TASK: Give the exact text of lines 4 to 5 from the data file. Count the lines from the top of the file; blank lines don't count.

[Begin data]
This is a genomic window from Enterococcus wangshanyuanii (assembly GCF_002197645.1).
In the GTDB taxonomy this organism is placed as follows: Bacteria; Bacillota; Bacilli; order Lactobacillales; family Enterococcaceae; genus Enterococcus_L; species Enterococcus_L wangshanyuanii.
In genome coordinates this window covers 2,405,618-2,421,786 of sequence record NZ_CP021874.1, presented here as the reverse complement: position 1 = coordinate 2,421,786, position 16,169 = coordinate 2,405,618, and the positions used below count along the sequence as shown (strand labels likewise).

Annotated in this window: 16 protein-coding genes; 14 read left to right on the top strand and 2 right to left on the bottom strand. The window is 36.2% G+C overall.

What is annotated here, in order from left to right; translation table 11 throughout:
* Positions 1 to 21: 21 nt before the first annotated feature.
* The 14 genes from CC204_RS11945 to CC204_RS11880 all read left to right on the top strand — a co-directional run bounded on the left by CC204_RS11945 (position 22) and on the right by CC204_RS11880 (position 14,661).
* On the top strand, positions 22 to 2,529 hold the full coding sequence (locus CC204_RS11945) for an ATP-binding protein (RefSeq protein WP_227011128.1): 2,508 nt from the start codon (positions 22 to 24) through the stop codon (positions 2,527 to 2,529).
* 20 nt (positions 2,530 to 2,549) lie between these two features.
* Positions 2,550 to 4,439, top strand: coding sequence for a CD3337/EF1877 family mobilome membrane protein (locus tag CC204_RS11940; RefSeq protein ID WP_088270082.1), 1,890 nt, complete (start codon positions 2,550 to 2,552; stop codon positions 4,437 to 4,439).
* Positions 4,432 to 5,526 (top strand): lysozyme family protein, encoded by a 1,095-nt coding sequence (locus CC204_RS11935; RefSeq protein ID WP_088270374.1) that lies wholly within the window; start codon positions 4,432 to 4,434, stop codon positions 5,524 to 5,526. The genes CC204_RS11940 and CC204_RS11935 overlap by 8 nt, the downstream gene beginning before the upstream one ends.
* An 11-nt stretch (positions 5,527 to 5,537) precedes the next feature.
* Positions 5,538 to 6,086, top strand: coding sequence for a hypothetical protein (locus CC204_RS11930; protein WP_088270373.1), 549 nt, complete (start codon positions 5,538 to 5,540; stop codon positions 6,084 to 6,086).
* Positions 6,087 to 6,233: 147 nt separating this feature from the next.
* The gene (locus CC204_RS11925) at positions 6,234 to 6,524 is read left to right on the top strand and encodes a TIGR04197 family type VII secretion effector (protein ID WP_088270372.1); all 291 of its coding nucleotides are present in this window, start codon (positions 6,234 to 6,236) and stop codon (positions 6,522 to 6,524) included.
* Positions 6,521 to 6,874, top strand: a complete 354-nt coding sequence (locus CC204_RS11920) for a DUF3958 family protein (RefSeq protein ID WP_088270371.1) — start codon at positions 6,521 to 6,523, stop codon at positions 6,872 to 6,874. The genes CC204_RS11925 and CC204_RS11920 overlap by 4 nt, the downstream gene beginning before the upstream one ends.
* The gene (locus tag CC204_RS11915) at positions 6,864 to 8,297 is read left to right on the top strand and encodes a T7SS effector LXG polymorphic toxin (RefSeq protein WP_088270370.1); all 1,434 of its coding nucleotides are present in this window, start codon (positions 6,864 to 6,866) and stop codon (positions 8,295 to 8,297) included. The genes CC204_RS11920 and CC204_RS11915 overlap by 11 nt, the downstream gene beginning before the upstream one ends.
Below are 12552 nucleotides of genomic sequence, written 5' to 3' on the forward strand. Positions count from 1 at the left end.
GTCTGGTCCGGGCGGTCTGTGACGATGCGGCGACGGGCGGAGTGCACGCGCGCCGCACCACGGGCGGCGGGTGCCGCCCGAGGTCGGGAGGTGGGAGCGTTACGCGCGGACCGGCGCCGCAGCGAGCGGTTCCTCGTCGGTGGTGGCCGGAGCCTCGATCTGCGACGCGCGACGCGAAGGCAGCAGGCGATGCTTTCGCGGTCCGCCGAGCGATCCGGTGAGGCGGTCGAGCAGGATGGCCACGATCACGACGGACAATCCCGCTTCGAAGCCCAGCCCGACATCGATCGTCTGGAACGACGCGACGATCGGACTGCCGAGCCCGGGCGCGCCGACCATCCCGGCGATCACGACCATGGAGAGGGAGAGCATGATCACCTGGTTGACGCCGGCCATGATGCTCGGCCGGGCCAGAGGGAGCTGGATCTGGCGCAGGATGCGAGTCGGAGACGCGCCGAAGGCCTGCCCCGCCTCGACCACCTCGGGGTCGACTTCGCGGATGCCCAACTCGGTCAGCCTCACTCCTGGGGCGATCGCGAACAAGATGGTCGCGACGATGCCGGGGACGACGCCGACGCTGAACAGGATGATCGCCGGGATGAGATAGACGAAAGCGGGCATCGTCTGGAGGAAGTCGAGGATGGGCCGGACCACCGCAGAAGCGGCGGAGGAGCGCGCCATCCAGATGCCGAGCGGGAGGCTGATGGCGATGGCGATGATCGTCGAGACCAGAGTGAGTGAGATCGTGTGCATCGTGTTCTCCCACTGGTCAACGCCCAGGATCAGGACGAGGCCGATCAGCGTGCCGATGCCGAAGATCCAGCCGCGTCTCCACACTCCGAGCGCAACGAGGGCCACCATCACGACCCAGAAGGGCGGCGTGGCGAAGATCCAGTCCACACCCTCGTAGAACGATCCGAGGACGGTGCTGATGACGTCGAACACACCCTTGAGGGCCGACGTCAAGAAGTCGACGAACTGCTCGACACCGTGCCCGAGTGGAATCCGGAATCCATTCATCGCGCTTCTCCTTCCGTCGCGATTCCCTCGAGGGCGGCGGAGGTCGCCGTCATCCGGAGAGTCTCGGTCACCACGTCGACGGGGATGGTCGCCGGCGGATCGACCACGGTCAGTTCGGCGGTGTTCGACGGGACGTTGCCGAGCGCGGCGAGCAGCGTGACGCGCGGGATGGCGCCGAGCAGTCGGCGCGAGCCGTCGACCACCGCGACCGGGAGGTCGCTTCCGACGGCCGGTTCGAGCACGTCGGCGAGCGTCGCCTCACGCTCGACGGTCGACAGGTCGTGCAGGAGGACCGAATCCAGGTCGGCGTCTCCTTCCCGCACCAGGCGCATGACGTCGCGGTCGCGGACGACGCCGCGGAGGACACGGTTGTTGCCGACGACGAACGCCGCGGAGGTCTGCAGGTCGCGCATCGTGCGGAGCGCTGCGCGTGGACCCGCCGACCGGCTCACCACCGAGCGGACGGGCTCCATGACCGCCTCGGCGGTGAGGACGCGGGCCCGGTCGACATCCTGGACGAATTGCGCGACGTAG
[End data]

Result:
Annotated in this window: 16 protein-coding genes; 14 read left to right on the top strand and 2 right to left on the bottom strand. The window is 36.2% G+C overall.

What is annotated here, in order from left to right; translation table 11 throughout: